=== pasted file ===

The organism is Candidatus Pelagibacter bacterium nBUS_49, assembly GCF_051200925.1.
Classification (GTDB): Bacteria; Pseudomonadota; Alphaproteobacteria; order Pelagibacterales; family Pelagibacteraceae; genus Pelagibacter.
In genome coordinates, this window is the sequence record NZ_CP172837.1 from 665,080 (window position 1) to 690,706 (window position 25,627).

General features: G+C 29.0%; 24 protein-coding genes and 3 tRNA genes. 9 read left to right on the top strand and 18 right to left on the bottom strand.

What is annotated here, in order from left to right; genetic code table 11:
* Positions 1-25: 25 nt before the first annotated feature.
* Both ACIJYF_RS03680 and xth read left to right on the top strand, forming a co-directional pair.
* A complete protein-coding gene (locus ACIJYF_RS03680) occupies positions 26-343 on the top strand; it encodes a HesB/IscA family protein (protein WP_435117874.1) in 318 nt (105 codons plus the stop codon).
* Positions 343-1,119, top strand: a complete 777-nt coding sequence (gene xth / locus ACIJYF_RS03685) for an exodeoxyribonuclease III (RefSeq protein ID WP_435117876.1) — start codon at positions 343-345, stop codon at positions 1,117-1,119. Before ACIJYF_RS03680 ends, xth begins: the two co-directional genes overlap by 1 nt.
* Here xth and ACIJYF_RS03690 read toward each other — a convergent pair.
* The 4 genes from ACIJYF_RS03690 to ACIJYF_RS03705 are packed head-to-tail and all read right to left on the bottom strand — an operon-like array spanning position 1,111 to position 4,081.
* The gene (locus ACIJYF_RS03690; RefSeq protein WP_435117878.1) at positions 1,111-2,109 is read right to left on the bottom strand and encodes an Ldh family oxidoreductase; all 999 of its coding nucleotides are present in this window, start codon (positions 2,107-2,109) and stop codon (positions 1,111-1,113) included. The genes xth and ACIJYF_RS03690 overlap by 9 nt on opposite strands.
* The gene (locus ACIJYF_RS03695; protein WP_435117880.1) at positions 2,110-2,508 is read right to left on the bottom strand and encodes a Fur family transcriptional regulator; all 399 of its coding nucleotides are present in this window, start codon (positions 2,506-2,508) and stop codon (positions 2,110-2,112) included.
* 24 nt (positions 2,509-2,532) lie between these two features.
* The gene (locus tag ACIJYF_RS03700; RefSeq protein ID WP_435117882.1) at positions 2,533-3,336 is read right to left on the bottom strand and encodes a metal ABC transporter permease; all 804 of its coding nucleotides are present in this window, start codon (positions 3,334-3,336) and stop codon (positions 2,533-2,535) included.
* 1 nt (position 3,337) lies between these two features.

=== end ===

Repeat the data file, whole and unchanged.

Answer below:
The organism is Candidatus Pelagibacter bacterium nBUS_49, assembly GCF_051200925.1.
Classification (GTDB): Bacteria; Pseudomonadota; Alphaproteobacteria; order Pelagibacterales; family Pelagibacteraceae; genus Pelagibacter.
In genome coordinates, this window is the sequence record NZ_CP172837.1 from 665,080 (window position 1) to 690,706 (window position 25,627).

General features: G+C 29.0%; 24 protein-coding genes and 3 tRNA genes. 9 read left to right on the top strand and 18 right to left on the bottom strand.

What is annotated here, in order from left to right; genetic code table 11:
* Positions 1-25: 25 nt before the first annotated feature.
* Both ACIJYF_RS03680 and xth read left to right on the top strand, forming a co-directional pair.
* A complete protein-coding gene (locus ACIJYF_RS03680) occupies positions 26-343 on the top strand; it encodes a HesB/IscA family protein (protein WP_435117874.1) in 318 nt (105 codons plus the stop codon).
* Positions 343-1,119, top strand: a complete 777-nt coding sequence (gene xth / locus ACIJYF_RS03685) for an exodeoxyribonuclease III (RefSeq protein ID WP_435117876.1) — start codon at positions 343-345, stop codon at positions 1,117-1,119. Before ACIJYF_RS03680 ends, xth begins: the two co-directional genes overlap by 1 nt.
* Here xth and ACIJYF_RS03690 read toward each other — a convergent pair.
* The 4 genes from ACIJYF_RS03690 to ACIJYF_RS03705 are packed head-to-tail and all read right to left on the bottom strand — an operon-like array spanning position 1,111 to position 4,081.
* The gene (locus ACIJYF_RS03690; RefSeq protein WP_435117878.1) at positions 1,111-2,109 is read right to left on the bottom strand and encodes an Ldh family oxidoreductase; all 999 of its coding nucleotides are present in this window, start codon (positions 2,107-2,109) and stop codon (positions 1,111-1,113) included. The genes xth and ACIJYF_RS03690 overlap by 9 nt on opposite strands.
* The gene (locus ACIJYF_RS03695; protein WP_435117880.1) at positions 2,110-2,508 is read right to left on the bottom strand and encodes a Fur family transcriptional regulator; all 399 of its coding nucleotides are present in this window, start codon (positions 2,506-2,508) and stop codon (positions 2,110-2,112) included.
* 24 nt (positions 2,509-2,532) lie between these two features.
* The gene (locus tag ACIJYF_RS03700; RefSeq protein ID WP_435117882.1) at positions 2,533-3,336 is read right to left on the bottom strand and encodes a metal ABC transporter permease; all 804 of its coding nucleotides are present in this window, start codon (positions 3,334-3,336) and stop codon (positions 2,533-2,535) included.
* 1 nt (position 3,337) lies between these two features.